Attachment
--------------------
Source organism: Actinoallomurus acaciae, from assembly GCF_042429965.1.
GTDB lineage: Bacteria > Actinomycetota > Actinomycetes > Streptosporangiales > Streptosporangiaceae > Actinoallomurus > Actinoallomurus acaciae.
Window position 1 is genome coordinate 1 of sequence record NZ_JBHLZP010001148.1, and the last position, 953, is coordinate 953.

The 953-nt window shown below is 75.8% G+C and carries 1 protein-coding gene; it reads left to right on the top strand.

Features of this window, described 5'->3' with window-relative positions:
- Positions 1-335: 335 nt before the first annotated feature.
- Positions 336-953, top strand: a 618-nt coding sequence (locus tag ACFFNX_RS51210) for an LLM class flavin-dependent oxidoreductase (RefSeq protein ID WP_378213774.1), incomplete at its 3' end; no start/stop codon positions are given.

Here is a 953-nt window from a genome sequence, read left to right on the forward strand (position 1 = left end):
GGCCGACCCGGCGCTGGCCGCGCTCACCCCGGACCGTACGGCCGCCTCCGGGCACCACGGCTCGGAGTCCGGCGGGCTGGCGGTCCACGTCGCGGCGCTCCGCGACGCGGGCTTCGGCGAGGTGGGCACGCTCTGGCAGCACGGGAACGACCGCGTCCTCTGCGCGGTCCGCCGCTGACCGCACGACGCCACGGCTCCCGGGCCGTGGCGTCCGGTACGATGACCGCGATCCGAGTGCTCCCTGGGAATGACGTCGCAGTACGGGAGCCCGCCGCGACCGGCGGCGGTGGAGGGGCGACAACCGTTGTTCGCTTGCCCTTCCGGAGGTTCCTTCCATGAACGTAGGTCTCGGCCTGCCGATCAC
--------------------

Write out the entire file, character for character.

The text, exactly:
Source organism: Actinoallomurus acaciae, from assembly GCF_042429965.1.
GTDB lineage: Bacteria > Actinomycetota > Actinomycetes > Streptosporangiales > Streptosporangiaceae > Actinoallomurus > Actinoallomurus acaciae.
Window position 1 is genome coordinate 1 of sequence record NZ_JBHLZP010001148.1, and the last position, 953, is coordinate 953.

The 953-nt window shown below is 75.8% G+C and carries 1 protein-coding gene; it reads left to right on the top strand.

Features of this window, described 5'->3' with window-relative positions:
- Positions 1-335: 335 nt before the first annotated feature.
- Positions 336-953, top strand: a 618-nt coding sequence (locus tag ACFFNX_RS51210) for an LLM class flavin-dependent oxidoreductase (RefSeq protein ID WP_378213774.1), incomplete at its 3' end; no start/stop codon positions are given.

Here is a 953-nt window from a genome sequence, read left to right on the forward strand (position 1 = left end):
GGCCGACCCGGCGCTGGCCGCGCTCACCCCGGACCGTACGGCCGCCTCCGGGCACCACGGCTCGGAGTCCGGCGGGCTGGCGGTCCACGTCGCGGCGCTCCGCGACGCGGGCTTCGGCGAGGTGGGCACGCTCTGGCAGCACGGGAACGACCGCGTCCTCTGCGCGGTCCGCCGCTGACCGCACGACGCCACGGCTCCCGGGCCGTGGCGTCCGGTACGATGACCGCGATCCGAGTGCTCCCTGGGAATGACGTCGCAGTACGGGAGCCCGCCGCGACCGGCGGCGGTGGAGGGGCGACAACCGTTGTTCGCTTGCCCTTCCGGAGGTTCCTTCCATGAACGTAGGTCTCGGCCTGCCGATCAC